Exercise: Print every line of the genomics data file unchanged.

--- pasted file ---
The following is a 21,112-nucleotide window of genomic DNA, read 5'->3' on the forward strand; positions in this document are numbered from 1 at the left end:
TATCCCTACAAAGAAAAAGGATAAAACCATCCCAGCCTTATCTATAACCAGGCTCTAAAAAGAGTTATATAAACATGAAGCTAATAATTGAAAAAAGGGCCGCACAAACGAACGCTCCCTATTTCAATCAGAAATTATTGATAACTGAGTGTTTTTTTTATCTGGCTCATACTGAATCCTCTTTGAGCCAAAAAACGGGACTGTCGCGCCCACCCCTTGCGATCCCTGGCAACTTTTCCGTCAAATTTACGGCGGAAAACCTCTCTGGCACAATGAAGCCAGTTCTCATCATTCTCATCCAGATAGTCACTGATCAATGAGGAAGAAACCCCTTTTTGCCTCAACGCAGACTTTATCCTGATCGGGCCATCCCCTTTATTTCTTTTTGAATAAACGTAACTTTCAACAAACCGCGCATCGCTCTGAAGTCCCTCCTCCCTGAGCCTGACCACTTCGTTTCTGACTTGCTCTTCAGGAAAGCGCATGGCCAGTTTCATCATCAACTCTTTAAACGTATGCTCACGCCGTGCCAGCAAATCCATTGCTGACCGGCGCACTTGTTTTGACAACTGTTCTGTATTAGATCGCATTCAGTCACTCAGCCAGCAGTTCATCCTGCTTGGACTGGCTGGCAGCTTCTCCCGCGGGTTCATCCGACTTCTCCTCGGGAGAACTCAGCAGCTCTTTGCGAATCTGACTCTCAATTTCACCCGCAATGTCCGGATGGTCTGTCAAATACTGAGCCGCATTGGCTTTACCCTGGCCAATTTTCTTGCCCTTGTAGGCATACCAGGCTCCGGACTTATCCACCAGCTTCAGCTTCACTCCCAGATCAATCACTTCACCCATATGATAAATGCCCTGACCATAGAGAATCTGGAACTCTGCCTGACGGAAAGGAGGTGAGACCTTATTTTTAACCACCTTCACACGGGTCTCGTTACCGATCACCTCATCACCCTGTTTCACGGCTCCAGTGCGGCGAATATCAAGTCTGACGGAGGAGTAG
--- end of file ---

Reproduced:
The following is a 21,112-nucleotide window of genomic DNA, read 5'->3' on the forward strand; positions in this document are numbered from 1 at the left end:
TATCCCTACAAAGAAAAAGGATAAAACCATCCCAGCCTTATCTATAACCAGGCTCTAAAAAGAGTTATATAAACATGAAGCTAATAATTGAAAAAAGGGCCGCACAAACGAACGCTCCCTATTTCAATCAGAAATTATTGATAACTGAGTGTTTTTTTTATCTGGCTCATACTGAATCCTCTTTGAGCCAAAAAACGGGACTGTCGCGCCCACCCCTTGCGATCCCTGGCAACTTTTCCGTCAAATTTACGGCGGAAAACCTCTCTGGCACAATGAAGCCAGTTCTCATCATTCTCATCCAGATAGTCACTGATCAATGAGGAAGAAACCCCTTTTTGCCTCAACGCAGACTTTATCCTGATCGGGCCATCCCCTTTATTTCTTTTTGAATAAACGTAACTTTCAACAAACCGCGCATCGCTCTGAAGTCCCTCCTCCCTGAGCCTGACCACTTCGTTTCTGACTTGCTCTTCAGGAAAGCGCATGGCCAGTTTCATCATCAACTCTTTAAACGTATGCTCACGCCGTGCCAGCAAATCCATTGCTGACCGGCGCACTTGTTTTGACAACTGTTCTGTATTAGATCGCATTCAGTCACTCAGCCAGCAGTTCATCCTGCTTGGACTGGCTGGCAGCTTCTCCCGCGGGTTCATCCGACTTCTCCTCGGGAGAACTCAGCAGCTCTTTGCGAATCTGACTCTCAATTTCACCCGCAATGTCCGGATGGTCTGTCAAATACTGAGCCGCATTGGCTTTACCCTGGCCAATTTTCTTGCCCTTGTAGGCATACCAGGCTCCGGACTTATCCACCAGCTTCAGCTTCACTCCCAGATCAATCACTTCACCCATATGATAAATGCCCTGACCATAGAGAATCTGGAACTCTGCCTGACGGAAAGGAGGTGAGACCTTATTTTTAACCACCTTCACACGGGTCTCGTTACCGATCACCTCATCACCCTGTTTCACGGCTCCAGTGCGGCGAATATCAAGTCTGACGGAGGAGTAG